Every year, 2.6 million newborns around the world do not survive their first month of life. One million of them die the day they are born.
Globally, in low-income countries, the average newborn mortality rate is 27 deaths per 1,000 births, the report said. In high-income countries, that rate is three deaths per 1,000.
“While we have more than halved the number of deaths among children under the age of five in the last quarter century, we have not made similar progress in ending deaths among children less than one month old,” said Henrietta H. Fore, UNICEF’s Executive Director.
“Given that the majority of these deaths are preventable, clearly, we are failing the world’s poorest babies.”
The report notes that eight of the 10 most dangerous places to be born are in sub-Saharan Africa, where pregnant women are much less likely to receive assistance during delivery due to poverty, conflict and weak institutions. With the newborn mortality rate of 29 deaths per 1,000 births, the global estimates rank Nigeria as the 11th highest on newborn deaths.
In the recent Multiple Indicator Cluster Survey (MICS) conducted by the Government of Nigeria in 2016/17, the rate of newborn deaths per 1000 births is 37. This national average hides the differences between the 36 states and the slow progress in some of them.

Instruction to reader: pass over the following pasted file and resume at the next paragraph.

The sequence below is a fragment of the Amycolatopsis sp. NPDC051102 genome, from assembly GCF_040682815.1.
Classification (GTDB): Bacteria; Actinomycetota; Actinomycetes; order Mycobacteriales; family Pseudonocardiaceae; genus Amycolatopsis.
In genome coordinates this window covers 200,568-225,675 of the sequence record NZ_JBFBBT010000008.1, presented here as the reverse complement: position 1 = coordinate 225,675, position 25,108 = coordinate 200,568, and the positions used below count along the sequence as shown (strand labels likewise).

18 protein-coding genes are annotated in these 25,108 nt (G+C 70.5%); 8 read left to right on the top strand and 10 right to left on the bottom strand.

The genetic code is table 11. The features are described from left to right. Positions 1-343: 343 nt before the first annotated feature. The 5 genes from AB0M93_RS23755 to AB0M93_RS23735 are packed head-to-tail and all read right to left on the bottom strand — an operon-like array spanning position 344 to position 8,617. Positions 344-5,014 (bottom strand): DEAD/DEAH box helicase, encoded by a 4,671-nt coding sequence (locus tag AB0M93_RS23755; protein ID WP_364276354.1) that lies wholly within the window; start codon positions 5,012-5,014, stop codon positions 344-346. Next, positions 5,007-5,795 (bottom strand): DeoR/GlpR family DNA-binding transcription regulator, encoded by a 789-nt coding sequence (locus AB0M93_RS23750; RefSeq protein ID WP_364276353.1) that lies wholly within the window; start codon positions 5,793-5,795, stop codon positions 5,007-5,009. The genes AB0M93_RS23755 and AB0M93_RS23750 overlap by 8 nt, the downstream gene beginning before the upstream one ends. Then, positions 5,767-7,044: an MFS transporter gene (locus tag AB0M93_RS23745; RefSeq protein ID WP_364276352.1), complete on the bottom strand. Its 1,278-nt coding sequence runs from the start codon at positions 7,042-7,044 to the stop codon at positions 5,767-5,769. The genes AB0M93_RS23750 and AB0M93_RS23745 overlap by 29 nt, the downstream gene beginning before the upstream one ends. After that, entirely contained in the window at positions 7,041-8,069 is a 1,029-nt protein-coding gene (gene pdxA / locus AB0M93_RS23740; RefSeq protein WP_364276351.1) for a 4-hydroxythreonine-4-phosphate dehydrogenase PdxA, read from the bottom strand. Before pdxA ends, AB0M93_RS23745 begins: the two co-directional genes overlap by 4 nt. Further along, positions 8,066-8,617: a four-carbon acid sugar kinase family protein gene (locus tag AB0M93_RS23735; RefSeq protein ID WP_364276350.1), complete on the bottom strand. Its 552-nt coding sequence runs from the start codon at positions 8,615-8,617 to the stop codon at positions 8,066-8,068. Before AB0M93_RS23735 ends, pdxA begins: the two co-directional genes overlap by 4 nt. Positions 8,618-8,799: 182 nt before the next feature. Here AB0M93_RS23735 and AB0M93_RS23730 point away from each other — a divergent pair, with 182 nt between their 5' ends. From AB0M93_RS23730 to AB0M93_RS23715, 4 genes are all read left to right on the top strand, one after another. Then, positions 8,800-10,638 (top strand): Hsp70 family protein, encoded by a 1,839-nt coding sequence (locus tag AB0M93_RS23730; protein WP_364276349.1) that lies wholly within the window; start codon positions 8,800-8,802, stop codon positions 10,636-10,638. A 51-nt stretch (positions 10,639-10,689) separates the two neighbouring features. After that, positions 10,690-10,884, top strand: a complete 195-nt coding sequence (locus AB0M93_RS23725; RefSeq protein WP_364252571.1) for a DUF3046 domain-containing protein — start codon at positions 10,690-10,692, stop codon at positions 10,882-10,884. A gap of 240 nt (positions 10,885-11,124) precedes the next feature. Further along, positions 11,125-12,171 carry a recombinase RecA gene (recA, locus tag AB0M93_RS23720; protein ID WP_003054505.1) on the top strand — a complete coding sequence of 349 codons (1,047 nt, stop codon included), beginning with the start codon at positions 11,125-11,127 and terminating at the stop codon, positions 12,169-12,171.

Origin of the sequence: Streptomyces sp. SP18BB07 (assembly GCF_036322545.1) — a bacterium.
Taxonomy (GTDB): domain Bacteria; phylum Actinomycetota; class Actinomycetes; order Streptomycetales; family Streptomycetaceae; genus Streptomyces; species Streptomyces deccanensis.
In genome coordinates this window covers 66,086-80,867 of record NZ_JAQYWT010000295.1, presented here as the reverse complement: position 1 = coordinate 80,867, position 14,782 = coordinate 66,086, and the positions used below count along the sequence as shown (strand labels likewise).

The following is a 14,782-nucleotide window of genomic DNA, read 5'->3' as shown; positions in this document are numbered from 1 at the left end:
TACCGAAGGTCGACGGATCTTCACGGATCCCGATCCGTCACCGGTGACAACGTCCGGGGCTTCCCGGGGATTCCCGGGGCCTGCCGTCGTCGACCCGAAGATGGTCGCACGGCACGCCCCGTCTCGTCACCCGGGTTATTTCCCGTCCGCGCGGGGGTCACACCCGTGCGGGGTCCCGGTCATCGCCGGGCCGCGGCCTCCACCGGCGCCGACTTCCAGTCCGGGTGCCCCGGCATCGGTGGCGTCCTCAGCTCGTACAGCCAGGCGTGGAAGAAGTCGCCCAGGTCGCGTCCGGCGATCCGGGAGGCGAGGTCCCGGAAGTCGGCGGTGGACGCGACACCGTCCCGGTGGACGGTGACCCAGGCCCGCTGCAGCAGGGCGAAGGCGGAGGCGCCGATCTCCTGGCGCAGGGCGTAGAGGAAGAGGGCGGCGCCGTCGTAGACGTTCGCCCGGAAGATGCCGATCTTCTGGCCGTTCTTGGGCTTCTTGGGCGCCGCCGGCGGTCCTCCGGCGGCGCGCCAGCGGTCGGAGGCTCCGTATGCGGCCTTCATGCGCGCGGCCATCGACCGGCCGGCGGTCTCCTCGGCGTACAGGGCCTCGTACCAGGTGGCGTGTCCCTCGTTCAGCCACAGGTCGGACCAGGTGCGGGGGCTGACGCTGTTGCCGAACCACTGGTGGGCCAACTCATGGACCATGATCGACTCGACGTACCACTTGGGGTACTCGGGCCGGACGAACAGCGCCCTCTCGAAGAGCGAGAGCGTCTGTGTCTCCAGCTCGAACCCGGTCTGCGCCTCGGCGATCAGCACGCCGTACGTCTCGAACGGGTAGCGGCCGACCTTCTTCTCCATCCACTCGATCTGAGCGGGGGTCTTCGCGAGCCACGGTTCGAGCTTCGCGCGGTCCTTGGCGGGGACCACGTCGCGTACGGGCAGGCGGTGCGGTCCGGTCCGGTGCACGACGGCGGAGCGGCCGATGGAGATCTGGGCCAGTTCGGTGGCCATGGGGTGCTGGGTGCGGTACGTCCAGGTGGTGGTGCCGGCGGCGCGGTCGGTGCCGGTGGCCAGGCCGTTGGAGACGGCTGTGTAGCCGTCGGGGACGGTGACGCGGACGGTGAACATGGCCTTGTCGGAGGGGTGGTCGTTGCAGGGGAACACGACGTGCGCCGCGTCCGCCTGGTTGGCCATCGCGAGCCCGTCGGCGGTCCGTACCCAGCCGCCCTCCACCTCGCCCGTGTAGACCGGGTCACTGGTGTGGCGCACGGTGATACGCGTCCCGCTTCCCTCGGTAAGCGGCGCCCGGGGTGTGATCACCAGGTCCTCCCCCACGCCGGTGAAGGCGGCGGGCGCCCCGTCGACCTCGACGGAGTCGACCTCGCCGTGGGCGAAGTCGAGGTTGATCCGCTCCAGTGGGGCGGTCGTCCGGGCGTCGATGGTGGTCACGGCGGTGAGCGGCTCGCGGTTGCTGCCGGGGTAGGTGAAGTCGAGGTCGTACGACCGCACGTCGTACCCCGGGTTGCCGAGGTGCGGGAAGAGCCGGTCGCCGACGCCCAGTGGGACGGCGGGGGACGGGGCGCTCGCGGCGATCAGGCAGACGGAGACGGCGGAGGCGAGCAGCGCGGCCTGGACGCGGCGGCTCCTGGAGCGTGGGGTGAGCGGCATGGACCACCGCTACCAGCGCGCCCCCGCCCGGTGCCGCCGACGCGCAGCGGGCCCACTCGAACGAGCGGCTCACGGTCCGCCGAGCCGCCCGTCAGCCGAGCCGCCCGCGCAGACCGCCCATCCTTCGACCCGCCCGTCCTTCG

“A fair chance in life begins with a strong, healthy start. Unfortunately, many children in Nigeria are still deprived of this,” said Mohamed M Fall, UNICEF Nigeria’s Representative. “MICS data tells us that the trend is improving but urgent action needs to be taken for Nigeria to reach the Sustainable Development Goals (SDGs). It cannot afford to fail its newborns today.”
More than 80 per cent of newborn deaths are due to prematurity, asphyxia, complications during birth or infections such as pneumonia and sepsis.
These deaths can be prevented with access to well-trained midwives during antenatal and postnatal visits as well as delivery at a health facility, along with proven solutions like clean water, disinfectants, breastfeeding within the first hour, skin-to-skin contact, proper cord care, and good nutrition.
However, a shortage of well-trained health workers and midwives means that thousands don’t receive the life-saving support they need to survive.
This month, UNICEF is launching Every Child ALIVE, a global campaign to demand and deliver solutions on behalf of the world’s newborns. Through the campaign, UNICEF is issuing an urgent appeal to governments, health care providers, donors, the private sector, families and businesses to keep every child alive by:
Recruiting, training, retaining and managing sufficient numbers of doctors, nurses and midwives with expertise in maternal and newborn care;